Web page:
They then worked to optimize the thickness and composition of the bilayered GDC/ESB arrangement. The 650°C power density breakthrough happened when they fabricated “an anode-supported cell composed of a thin, dense GDC(~10 μm)/ESB(~4 μm) bilayered electrolyte with a newly developed high-performance bismuth ruthenate-bismuth oxide (BRO7-ESB) composite cathode.”

 

Is 2 W/cm2 significant? They note that the renowned Bloom Energy stationary SOFC units operate with only one-tenth this density. Moreover, Bloom’s units operate at approximately 900°C, a characteristic that brings a raft of other problems.

 

But, in a more practical sense, 2 W/cm2 b brings a wide range of real-world applications much closer than previously expected. 2 W/cm2 puts LT-SOFC’s power density, pound for pound, ahead of internal combustion engines; if specific energy is used as a yardstick, the LT-SOFC and IC are equivalent.

 

Thus,” the authors say, “because our LT-SOFC has essentially the same power and energy density as an IC engine, it could potentially transform the automotive sector as, for example, a range extender for plug-in hybrid electric vehicles operating on conventional fuels. The corresponding 10-kW stack would only be a small cube of 10 cm per edge.” As the illustration above indicates, the cells packaged in various stack and module combinations deliver a hefty power output range of 200 W to 100 kW.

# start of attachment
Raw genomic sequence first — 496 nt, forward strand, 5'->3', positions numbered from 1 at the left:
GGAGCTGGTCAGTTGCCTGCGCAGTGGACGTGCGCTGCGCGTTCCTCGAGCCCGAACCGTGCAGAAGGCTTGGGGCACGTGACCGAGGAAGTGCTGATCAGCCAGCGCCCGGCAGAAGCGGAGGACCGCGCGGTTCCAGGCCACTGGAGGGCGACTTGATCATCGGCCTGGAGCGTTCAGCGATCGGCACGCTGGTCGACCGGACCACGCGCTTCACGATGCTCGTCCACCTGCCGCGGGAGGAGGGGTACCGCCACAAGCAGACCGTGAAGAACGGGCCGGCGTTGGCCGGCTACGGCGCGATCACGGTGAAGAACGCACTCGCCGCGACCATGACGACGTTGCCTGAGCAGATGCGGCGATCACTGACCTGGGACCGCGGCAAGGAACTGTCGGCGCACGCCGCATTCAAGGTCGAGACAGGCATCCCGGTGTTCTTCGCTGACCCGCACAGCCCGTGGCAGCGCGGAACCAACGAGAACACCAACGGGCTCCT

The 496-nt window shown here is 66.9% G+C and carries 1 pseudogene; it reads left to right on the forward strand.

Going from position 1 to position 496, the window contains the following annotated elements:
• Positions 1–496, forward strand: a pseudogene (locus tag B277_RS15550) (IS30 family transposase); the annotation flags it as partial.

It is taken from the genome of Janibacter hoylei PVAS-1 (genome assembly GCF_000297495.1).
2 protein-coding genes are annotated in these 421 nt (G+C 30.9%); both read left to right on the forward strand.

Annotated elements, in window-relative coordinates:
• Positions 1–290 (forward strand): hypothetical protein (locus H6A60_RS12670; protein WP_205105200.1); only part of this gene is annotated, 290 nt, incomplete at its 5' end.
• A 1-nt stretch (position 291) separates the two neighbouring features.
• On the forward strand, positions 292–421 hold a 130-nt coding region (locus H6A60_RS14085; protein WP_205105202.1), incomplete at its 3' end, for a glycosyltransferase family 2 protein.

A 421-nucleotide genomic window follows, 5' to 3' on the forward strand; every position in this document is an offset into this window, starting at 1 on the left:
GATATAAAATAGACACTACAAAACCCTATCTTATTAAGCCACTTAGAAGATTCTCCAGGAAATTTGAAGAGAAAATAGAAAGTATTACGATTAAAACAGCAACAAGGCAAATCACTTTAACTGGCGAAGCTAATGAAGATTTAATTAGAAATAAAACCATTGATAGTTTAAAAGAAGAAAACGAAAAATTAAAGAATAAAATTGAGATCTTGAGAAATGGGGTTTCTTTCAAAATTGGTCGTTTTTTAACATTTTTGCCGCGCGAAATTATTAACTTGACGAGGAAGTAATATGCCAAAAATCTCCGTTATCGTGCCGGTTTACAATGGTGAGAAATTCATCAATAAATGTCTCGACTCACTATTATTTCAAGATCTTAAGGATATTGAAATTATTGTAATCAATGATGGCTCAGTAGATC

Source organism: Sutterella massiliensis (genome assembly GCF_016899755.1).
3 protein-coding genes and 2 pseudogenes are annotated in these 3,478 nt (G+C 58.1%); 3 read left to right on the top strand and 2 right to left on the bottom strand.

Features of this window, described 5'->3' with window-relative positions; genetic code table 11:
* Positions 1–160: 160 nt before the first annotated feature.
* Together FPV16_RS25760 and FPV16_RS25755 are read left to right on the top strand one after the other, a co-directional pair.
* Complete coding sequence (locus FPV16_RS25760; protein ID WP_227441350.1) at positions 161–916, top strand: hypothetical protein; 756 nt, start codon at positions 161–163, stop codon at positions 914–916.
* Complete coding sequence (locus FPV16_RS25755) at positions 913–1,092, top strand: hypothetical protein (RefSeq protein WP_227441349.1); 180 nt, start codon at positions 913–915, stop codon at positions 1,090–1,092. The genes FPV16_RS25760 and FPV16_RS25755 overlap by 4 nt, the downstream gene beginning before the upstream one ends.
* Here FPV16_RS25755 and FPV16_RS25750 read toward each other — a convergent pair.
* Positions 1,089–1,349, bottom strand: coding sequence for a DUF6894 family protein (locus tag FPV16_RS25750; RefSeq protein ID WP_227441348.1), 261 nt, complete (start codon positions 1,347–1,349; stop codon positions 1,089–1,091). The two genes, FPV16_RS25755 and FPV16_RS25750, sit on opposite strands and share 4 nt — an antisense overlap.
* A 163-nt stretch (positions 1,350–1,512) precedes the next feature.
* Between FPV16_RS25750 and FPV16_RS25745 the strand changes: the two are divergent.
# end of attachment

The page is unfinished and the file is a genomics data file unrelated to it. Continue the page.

These achievements alone argue for continued federal SOFC support, but Wachsman and Lee are frustrated because, they say, there is a huge amount of layer and electrode microstructure optimization ahead (including work that is currently underway and planned) that is starting to demonstrate feasible performance levels at the 350°C level, including the use of materials that have high tolerance for carbon coking and other problems that enter the picture at lower temperatures.

 

And, if operating temperatures drop to 350°C… then the ball really starts rolling with faster start-ups (think cars and trucks), and better-performing and less expensive interconnects and sealants that can be mass produced.

 

Going back to the issue of federal policy related to SOFC development, Wachsman suggests in the news release that a major problem is that fuel cells and hydrogen have been linked too closely. “There is a problem in the perception of the public and policy makers, and in the funding of our fuel cell programs, that hydrogen and fuel cells are linked. Hydrogen-based fuel cells are the technology that has gotten all of the press and as a result we’re still waiting for a future hydrogen infrastructure. Yes, fuel cells can run off hydrogen, but they don’t have to.”

 

But that misperception, he continues, “has turned fuel cells into a ‘future technology’ and has resulted in a drastic reduction in the funding of fuel cell research by the DOE in favor of developing electric cars, when in fact fuel cells can be used right now in many stationary and mobile applications, including centralized power distribution and power generation for homes, businesses, and industry.”

 

He and Lee concede in Science that SOFC technology “has not fully matured.” But, given recent progress and plans for advancing the R&D work, and given the US strategic resources, LT-SOFCs have bright future for highly efficient applications that range from portable power sources to industrial-scale units. They conclude by saying, “LT-SOFC should be a technology of choice for these applications as long as we are in a hydrocarbon-based energy infrastructure.

 

Wachsman’s and Lee’s paper in Science is “Lowering the Temperature of Solid Oxide Fuel Cells” (doi:10.1126/science.1204090).